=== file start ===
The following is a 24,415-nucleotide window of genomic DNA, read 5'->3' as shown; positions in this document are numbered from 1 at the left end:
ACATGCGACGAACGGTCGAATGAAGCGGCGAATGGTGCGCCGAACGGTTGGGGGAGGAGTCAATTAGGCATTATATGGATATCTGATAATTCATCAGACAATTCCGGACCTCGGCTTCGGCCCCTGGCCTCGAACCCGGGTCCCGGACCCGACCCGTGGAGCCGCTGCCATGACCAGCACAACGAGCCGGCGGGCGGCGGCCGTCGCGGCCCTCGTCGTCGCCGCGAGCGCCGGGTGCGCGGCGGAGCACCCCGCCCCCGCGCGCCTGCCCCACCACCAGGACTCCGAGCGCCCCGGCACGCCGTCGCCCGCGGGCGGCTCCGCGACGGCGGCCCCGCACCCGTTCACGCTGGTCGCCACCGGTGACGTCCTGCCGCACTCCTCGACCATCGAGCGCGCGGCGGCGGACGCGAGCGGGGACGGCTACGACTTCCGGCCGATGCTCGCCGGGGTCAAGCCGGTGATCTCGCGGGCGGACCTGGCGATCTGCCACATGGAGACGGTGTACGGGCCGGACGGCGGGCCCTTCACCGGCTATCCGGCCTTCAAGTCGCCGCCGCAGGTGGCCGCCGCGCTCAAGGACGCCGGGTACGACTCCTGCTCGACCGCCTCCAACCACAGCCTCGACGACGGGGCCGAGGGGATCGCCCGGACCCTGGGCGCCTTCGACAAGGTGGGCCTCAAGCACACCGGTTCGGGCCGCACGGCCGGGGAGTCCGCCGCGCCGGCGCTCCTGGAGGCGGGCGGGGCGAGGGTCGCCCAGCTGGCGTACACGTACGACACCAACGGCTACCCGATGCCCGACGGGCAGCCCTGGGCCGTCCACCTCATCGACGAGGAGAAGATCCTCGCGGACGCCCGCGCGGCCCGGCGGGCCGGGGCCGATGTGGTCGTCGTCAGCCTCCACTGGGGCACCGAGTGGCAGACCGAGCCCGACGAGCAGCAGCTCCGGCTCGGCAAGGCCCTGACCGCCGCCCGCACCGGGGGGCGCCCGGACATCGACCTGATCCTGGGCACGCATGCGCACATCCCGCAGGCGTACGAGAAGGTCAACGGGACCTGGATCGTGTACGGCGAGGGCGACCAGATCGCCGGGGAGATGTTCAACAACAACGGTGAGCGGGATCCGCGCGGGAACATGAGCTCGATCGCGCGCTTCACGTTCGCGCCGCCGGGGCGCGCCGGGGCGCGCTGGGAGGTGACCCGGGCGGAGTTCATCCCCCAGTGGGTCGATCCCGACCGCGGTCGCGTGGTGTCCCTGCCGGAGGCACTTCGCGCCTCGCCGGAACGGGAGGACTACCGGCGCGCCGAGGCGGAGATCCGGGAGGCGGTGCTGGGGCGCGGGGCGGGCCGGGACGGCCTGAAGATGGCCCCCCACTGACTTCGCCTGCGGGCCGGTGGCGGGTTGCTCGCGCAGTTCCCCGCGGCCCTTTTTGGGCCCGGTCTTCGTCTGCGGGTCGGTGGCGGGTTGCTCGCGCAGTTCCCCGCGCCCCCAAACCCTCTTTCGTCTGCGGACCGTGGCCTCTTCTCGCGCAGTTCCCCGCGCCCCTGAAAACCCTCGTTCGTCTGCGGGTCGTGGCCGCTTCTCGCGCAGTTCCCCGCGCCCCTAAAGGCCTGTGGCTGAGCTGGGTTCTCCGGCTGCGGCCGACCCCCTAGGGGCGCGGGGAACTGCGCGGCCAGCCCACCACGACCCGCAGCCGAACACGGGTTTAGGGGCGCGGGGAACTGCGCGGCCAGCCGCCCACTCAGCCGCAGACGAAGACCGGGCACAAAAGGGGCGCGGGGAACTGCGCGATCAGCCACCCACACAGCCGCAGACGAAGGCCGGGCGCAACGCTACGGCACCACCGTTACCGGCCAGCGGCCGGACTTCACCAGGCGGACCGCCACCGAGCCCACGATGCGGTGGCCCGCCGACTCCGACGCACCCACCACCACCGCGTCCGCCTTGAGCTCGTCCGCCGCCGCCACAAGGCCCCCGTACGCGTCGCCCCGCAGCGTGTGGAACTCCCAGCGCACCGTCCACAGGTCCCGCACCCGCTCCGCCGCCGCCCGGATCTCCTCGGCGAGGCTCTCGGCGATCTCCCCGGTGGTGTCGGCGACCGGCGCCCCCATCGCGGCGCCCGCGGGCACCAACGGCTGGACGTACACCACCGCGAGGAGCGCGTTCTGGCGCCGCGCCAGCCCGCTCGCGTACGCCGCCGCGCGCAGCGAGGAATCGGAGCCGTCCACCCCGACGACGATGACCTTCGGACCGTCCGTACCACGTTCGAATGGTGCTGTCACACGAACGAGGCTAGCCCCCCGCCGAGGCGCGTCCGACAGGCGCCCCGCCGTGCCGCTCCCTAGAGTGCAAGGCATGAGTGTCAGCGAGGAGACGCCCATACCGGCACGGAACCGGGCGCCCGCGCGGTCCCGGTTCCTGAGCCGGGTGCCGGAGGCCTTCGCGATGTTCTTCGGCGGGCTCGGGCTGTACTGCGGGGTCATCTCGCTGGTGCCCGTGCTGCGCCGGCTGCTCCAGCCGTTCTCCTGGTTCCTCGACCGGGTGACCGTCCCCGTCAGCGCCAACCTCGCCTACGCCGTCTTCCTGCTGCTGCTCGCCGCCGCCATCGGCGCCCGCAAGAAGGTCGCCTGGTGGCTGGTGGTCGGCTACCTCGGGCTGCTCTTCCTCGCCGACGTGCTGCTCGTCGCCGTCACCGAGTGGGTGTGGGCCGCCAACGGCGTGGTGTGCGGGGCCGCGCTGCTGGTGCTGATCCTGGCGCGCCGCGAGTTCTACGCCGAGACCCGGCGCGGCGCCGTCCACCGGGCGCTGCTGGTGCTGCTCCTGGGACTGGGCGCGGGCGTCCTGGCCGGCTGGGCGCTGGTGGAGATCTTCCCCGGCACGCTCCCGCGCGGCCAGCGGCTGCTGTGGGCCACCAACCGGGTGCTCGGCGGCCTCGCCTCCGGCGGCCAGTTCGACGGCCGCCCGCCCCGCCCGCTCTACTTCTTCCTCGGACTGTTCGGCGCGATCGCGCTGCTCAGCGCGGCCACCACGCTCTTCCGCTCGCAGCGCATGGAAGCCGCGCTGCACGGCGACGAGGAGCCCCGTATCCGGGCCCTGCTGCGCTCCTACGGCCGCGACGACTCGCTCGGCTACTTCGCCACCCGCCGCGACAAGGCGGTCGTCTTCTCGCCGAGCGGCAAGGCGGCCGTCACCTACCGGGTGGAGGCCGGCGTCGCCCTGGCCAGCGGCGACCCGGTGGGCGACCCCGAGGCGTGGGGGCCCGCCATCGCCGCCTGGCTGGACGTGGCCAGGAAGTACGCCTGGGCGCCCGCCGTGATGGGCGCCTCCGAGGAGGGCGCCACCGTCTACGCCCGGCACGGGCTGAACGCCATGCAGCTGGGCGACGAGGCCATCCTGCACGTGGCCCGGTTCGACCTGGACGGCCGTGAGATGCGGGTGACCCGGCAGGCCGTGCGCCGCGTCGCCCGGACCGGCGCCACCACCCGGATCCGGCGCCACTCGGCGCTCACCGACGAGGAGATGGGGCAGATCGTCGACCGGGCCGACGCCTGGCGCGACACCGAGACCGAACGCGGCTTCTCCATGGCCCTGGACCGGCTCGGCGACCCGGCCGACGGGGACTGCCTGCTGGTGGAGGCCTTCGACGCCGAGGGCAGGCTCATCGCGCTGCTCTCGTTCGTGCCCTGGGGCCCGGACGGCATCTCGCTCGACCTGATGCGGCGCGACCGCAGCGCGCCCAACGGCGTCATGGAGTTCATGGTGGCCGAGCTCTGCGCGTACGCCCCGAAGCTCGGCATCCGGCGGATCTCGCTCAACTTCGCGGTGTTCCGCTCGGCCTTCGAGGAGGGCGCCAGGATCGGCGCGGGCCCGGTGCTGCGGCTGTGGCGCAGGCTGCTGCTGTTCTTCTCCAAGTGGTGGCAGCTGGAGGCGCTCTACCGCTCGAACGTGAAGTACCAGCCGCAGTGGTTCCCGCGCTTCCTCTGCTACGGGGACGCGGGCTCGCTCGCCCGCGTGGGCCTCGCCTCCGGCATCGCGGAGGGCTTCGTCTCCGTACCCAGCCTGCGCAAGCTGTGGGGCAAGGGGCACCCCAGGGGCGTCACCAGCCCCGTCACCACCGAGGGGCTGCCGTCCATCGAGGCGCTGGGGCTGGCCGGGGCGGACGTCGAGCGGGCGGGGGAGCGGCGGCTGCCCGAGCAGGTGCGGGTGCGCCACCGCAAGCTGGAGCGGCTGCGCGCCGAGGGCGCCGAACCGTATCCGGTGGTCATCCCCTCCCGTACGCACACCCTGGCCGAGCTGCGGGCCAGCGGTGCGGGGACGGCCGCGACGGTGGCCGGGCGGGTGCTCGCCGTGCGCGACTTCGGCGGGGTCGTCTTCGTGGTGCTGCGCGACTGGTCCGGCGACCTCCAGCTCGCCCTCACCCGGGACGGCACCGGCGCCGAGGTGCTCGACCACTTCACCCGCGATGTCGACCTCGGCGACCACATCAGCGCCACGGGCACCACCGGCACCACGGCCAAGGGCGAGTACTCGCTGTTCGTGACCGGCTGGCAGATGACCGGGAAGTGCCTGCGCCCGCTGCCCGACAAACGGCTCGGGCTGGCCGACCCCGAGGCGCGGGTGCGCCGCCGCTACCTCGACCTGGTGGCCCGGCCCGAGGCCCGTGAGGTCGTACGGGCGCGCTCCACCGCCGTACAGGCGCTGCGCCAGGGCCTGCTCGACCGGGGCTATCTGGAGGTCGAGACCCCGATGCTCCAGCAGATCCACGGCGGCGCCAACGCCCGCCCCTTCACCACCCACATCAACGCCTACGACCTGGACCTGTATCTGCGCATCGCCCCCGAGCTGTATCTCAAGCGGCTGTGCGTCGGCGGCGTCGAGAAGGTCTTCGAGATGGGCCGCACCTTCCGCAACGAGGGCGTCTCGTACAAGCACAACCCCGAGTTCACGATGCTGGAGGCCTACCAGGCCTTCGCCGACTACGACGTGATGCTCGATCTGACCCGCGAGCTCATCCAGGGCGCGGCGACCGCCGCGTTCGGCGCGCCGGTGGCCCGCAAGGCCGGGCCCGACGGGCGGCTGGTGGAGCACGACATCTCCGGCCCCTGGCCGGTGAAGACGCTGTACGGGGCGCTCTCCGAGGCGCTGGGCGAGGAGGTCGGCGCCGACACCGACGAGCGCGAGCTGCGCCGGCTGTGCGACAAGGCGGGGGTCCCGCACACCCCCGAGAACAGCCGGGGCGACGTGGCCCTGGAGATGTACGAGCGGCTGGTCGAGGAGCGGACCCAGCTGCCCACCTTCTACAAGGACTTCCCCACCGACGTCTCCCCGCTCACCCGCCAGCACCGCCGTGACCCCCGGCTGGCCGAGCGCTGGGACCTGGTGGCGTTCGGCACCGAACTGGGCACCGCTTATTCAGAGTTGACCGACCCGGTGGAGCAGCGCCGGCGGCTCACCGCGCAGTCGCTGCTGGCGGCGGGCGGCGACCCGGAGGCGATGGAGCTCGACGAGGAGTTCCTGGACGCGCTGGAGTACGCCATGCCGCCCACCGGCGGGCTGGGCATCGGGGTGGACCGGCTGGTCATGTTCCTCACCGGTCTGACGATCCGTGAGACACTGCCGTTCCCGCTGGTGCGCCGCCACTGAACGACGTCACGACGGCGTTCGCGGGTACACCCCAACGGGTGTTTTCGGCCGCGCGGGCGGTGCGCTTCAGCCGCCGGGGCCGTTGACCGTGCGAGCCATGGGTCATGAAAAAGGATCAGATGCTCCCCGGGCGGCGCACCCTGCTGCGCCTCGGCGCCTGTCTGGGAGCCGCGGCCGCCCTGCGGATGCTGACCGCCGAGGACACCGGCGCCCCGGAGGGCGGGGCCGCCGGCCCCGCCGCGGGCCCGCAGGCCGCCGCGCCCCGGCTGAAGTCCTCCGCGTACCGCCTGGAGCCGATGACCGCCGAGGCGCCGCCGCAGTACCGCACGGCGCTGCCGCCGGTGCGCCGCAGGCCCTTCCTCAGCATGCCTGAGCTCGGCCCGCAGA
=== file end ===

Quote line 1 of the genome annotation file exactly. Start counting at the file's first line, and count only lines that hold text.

The following is a 24,415-nucleotide window of genomic DNA, read 5'->3' as shown; positions in this document are numbered from 1 at the left end: